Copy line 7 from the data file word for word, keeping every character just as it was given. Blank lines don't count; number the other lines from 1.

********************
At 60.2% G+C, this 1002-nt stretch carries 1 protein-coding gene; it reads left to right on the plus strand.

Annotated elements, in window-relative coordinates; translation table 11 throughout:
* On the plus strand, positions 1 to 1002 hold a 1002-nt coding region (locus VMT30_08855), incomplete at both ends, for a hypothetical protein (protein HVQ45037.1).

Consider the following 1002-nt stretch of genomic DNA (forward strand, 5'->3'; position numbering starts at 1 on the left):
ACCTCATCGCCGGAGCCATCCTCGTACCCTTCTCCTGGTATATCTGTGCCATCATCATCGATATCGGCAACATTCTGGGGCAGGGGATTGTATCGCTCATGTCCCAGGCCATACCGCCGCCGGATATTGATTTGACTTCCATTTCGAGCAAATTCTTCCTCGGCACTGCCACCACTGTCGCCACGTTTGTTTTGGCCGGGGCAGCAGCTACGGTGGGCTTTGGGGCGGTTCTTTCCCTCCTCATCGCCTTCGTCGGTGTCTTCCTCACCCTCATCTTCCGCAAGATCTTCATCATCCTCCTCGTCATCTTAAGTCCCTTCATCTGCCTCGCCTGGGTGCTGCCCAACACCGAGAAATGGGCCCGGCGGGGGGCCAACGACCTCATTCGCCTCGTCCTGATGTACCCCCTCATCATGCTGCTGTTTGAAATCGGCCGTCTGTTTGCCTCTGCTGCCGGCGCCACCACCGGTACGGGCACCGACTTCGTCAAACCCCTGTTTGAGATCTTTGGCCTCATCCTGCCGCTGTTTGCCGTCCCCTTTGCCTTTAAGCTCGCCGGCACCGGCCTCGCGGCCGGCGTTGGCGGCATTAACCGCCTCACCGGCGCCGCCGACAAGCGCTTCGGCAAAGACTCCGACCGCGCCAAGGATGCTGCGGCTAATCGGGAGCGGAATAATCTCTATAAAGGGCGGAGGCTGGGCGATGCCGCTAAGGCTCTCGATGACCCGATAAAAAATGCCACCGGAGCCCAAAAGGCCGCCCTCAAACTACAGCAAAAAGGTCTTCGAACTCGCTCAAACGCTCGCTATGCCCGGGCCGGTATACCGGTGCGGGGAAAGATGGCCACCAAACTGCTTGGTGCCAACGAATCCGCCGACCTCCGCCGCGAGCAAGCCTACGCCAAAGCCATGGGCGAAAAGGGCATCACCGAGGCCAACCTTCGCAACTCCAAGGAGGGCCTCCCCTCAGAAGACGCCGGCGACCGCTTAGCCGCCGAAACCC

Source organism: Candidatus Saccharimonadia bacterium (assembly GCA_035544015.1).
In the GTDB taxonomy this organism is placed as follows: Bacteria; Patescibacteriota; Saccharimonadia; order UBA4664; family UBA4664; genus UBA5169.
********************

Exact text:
In the GTDB taxonomy this organism is placed as follows: Bacteria; Patescibacteriota; Saccharimonadia; order UBA4664; family UBA4664; genus UBA5169.